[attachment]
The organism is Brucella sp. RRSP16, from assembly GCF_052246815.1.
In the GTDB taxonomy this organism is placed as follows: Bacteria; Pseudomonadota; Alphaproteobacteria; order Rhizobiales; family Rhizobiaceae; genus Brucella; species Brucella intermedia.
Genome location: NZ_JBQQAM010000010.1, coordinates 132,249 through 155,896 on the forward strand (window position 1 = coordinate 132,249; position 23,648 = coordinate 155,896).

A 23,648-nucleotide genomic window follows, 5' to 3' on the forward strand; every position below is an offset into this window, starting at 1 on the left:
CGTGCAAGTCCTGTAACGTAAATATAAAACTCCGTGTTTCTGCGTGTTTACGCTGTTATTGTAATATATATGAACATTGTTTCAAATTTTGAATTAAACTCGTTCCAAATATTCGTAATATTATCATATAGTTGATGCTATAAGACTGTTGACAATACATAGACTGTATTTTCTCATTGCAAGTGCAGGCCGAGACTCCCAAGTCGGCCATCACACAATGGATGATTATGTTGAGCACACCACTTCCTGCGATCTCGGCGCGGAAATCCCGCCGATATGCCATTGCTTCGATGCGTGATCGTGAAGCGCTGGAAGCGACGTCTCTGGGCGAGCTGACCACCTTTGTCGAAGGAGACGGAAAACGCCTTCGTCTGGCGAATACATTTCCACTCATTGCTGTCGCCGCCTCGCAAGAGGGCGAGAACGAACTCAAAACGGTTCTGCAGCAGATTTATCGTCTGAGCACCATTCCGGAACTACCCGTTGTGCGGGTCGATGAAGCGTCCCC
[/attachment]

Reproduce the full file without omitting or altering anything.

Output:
The organism is Brucella sp. RRSP16, from assembly GCF_052246815.1.
In the GTDB taxonomy this organism is placed as follows: Bacteria; Pseudomonadota; Alphaproteobacteria; order Rhizobiales; family Rhizobiaceae; genus Brucella; species Brucella intermedia.
Genome location: NZ_JBQQAM010000010.1, coordinates 132,249 through 155,896 on the forward strand (window position 1 = coordinate 132,249; position 23,648 = coordinate 155,896).

A 23,648-nucleotide genomic window follows, 5' to 3' on the forward strand; every position below is an offset into this window, starting at 1 on the left:
CGTGCAAGTCCTGTAACGTAAATATAAAACTCCGTGTTTCTGCGTGTTTACGCTGTTATTGTAATATATATGAACATTGTTTCAAATTTTGAATTAAACTCGTTCCAAATATTCGTAATATTATCATATAGTTGATGCTATAAGACTGTTGACAATACATAGACTGTATTTTCTCATTGCAAGTGCAGGCCGAGACTCCCAAGTCGGCCATCACACAATGGATGATTATGTTGAGCACACCACTTCCTGCGATCTCGGCGCGGAAATCCCGCCGATATGCCATTGCTTCGATGCGTGATCGTGAAGCGCTGGAAGCGACGTCTCTGGGCGAGCTGACCACCTTTGTCGAAGGAGACGGAAAACGCCTTCGTCTGGCGAATACATTTCCACTCATTGCTGTCGCCGCCTCGCAAGAGGGCGAGAACGAACTCAAAACGGTTCTGCAGCAGATTTATCGTCTGAGCACCATTCCGGAACTACCCGTTGTGCGGGTCGATGAAGCGTCCCC